There may be other implications around your brand and how you’re presented outwards. Sales meetings may have moved online. The now empty office which you carefully designed to give a great first impression to customers may now suggest you are closed. Your “front door” may now be online so how do you create the right impression. This may require training to ensure your people are using technology in the best way possible to achieve the goal you want.
A shift to remote working or compliance with new health and safety rules may necessitate a revised contract of employment. Take control of those changes, make decisions, agree on the new rules and put them into writing.
Health and Safety
Many HR practitioners have found health and safety increasingly falling into their role in 2020. Without doubt new health and safety rules have been introduced into every business. Offices that have always comfortably felt relatively low risk suddenly require a lot more thought when it comes to health and safety.
Ensure the right support is in place to those with new health and safety responsibilities. Keep talking to your people who may have their own and personal concerns about the safety of being at work.
News of failure to enforce social distancing in a DWP office shows the Health and Safety Executive (HSE) will take breaches in relation to Coronavirus seriously. It’s not just about having the risk assessment but also enforcing the new rules. Ensure people have had sufficient training and information, then taking disciplinary action for breaches of rules.
Employment Law changes in 2020
Statement of Particulars
Since 6th April employers have been required to supply a statement of particulars to all employees and workers by the end of day one of employment, regardless of length of service.
The list of information required in the statement has been extended to include:
- Details of other types of paid leave – e.g. maternity and paternity leave
- Duration and conditions of any probationary period
- All remuneration (not just pay) both in cash and kind
- Which specific days and times workers are required to work
- Training provided or required by the employer which they will not bear the cost of
Whilst you may not have to issue the statement until the end of day one, ideally it should be issued prior to starting at the point of offer – this ensures your new recruit knows exactly what they are signing up for.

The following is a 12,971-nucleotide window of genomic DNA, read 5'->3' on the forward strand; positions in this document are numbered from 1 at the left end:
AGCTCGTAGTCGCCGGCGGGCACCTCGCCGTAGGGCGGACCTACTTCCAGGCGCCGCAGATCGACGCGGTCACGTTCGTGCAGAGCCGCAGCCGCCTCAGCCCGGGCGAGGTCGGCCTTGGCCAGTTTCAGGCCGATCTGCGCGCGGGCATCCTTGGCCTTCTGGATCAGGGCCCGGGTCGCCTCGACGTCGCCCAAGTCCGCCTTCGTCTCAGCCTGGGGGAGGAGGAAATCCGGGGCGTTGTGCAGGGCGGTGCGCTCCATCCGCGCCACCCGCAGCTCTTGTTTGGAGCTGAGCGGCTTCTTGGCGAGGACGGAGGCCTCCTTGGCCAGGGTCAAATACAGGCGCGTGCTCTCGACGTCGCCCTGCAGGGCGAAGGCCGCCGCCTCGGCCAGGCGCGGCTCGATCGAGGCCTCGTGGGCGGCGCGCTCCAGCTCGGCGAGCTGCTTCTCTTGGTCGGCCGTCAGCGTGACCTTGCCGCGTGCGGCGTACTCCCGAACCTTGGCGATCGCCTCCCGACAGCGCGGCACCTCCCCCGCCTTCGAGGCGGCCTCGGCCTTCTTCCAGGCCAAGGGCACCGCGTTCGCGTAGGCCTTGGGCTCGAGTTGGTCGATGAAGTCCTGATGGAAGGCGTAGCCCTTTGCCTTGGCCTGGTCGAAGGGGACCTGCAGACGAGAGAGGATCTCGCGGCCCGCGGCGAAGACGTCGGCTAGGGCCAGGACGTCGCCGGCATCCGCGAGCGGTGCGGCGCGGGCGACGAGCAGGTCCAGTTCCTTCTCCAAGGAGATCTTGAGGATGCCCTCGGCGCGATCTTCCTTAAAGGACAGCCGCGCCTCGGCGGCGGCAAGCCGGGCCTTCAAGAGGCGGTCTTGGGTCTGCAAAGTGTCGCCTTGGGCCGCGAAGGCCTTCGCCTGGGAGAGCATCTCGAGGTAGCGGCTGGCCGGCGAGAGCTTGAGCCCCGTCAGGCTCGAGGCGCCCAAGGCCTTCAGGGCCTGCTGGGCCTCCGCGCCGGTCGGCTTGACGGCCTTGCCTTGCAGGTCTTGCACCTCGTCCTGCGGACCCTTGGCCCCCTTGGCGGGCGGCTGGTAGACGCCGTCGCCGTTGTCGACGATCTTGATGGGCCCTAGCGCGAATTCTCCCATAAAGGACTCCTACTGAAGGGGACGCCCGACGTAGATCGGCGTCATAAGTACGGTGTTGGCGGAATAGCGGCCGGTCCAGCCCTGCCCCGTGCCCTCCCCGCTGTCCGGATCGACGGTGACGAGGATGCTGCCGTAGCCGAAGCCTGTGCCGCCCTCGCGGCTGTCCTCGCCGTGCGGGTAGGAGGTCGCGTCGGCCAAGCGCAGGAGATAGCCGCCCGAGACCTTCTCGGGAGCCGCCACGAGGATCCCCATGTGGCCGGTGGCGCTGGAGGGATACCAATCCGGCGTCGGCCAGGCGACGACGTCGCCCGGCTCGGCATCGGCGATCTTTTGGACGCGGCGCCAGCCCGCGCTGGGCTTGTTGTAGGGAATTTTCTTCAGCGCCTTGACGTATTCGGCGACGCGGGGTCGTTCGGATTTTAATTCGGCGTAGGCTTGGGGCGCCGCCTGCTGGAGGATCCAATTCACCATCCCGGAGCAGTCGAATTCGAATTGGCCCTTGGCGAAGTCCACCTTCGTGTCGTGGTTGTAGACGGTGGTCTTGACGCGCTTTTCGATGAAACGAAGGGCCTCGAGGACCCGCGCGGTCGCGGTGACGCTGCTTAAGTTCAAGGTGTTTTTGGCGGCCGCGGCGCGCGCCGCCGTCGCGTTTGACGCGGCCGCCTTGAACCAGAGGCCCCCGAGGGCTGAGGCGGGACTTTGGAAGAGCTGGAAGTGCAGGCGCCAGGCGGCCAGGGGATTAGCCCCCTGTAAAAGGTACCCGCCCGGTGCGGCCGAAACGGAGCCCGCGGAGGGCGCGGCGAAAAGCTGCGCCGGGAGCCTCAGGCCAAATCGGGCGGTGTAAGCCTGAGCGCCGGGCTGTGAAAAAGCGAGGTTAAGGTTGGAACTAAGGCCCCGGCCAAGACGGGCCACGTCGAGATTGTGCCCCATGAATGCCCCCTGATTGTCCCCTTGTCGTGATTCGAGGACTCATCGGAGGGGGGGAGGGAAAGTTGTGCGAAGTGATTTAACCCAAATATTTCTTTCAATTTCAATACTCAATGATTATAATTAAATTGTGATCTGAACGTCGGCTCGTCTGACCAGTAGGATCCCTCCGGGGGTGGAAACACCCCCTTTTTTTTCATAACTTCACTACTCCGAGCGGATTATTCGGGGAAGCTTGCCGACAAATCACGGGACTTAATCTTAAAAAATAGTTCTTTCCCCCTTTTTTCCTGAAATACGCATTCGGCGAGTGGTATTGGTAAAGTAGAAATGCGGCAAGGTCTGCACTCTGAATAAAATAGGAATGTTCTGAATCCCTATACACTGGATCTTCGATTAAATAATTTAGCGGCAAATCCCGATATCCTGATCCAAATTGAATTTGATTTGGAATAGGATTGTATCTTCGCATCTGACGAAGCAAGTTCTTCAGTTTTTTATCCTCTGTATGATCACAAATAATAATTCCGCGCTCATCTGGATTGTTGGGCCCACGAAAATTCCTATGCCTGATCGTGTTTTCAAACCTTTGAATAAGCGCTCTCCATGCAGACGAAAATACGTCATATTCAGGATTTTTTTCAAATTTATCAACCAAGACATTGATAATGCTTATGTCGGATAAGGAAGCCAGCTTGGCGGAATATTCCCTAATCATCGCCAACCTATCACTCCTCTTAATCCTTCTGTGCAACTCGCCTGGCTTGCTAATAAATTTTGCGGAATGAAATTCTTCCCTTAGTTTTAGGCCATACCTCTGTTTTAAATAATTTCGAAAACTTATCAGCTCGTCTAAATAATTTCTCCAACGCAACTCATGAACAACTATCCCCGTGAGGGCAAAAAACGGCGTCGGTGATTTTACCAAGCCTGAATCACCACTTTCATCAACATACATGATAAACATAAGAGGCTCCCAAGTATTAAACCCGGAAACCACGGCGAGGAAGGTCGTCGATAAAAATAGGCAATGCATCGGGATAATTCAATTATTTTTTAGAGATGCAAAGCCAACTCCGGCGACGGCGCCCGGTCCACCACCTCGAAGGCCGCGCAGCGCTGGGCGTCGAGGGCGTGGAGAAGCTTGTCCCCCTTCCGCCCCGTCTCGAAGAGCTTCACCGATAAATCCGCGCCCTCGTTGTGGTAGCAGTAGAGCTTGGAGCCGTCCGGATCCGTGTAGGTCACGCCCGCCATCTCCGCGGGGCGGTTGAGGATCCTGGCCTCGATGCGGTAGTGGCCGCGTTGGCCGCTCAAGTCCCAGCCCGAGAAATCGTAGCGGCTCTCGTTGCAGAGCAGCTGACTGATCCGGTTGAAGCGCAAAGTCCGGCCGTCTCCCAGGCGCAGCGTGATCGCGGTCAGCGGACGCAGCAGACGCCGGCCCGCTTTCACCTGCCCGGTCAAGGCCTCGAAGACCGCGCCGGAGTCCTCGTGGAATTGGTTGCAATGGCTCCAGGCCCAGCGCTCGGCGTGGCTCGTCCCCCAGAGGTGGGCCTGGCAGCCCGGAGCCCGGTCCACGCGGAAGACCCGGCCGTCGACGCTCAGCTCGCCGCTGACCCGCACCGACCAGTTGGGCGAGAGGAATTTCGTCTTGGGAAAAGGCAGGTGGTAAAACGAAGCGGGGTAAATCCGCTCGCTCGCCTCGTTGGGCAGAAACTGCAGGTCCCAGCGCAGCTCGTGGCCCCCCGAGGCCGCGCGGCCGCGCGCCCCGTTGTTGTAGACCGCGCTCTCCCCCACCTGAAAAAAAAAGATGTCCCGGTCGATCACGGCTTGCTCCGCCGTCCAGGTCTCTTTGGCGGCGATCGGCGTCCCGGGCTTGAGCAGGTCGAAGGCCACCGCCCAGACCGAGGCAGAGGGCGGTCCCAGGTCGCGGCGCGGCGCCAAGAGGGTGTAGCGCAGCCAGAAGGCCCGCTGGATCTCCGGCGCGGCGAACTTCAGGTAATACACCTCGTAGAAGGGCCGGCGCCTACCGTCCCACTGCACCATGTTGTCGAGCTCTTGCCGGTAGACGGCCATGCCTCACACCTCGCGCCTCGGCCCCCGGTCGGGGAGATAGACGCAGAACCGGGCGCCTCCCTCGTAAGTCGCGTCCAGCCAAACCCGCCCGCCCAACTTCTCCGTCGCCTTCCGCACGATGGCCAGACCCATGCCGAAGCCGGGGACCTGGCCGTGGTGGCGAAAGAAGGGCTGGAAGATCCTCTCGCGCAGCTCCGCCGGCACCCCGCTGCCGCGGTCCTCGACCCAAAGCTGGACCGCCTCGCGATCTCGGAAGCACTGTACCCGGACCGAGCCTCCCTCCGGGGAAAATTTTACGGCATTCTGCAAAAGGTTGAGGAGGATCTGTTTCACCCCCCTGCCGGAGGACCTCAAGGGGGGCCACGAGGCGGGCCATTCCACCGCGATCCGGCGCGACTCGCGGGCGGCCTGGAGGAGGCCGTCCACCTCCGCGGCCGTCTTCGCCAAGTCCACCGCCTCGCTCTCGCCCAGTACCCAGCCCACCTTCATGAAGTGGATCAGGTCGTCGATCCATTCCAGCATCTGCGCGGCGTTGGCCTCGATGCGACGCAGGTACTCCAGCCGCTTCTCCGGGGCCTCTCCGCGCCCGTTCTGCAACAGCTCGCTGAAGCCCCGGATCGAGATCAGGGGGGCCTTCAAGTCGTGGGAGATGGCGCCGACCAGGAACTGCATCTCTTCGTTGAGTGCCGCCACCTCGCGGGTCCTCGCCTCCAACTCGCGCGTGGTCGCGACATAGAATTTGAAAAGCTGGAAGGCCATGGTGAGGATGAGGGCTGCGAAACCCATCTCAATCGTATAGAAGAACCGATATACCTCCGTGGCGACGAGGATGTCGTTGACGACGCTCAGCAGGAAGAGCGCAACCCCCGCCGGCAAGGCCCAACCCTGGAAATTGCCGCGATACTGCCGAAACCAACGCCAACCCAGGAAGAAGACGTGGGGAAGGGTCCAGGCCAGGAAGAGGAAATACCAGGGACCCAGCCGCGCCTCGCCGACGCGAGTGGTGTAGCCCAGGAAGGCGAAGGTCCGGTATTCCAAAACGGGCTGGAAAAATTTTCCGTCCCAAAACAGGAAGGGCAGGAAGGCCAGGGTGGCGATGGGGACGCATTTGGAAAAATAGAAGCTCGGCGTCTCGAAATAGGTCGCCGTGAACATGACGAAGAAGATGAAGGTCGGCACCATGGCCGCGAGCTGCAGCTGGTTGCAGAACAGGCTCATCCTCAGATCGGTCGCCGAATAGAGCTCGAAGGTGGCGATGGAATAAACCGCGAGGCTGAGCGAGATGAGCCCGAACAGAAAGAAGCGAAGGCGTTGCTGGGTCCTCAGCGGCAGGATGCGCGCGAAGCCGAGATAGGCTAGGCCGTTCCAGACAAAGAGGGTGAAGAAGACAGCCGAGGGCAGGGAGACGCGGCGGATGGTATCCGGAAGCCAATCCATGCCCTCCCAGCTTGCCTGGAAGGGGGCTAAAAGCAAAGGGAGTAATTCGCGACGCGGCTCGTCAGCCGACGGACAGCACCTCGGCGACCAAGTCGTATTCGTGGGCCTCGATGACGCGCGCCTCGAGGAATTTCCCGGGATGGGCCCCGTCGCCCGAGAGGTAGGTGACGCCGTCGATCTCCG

The Parental Bereavement (Pay and Leave) Act came into force in April. It gives primary carers (not just parents) the right to two weeks leave following the loss of a child under the age of 18, or a stillbirth after 24 weeks of pregnancy. This is paid leave for employees with at least 26 weeks’ continuous service.
Over recent years a steady stream of case law has changed the way holiday pay is calculated. In most cases it should include overtime, commission and other types of variable pay.
Following these cases, the Employment Rights Act has been amended to change the reference period for determining an average week’s pay. From 6th April a week’s pay has been the average of pay over the previous 52 weeks.
Don’t forget that weeks without work, including those on furlough, are not included in the average.
“break of service” period
From April the gap required to break the continuity of service has increased to four weeks, making it easier for those with irregular working patterns to accumulate continuity of service.
2020 hasn’t been the year any of us predicted, the impact on business has been huge and varied. We still can’t be sure of the future, whether there will be further local or even national lockdowns or local outbreaks and school closures – all of which will impact business. The world is changing, how and where we spend our money is changing.
Now is the time to get the foundations right, make decisions, formalise new working practices. It’s crucial that what you do now focuses on business continuity, know what you can do to keep going through turbulent and changing times. Keep flexibility, you may need to make changes again to adapt to this changing world. It may seem counterintuitive but when done right, formalising employment practices and flexibility go hand in hand.
Consider not only the practicalities of people continuing to work but how you keep your business open when some are forced to close, how you continue to promote and market your business or how you adapt to a changing economy.
Jenefer runs Silk Helix Ltd, an Essex based HR Consultancy specialising in providing HR support to small and medium businesses. Jenefer is a chartered member of the CIPD with a Masters in Personnel and Development and has been working in HR nearly 20 years. Jenefer is passionate about helping small businesses to get their teams performing, marrying the needs of the business, employment law and the needs of their people.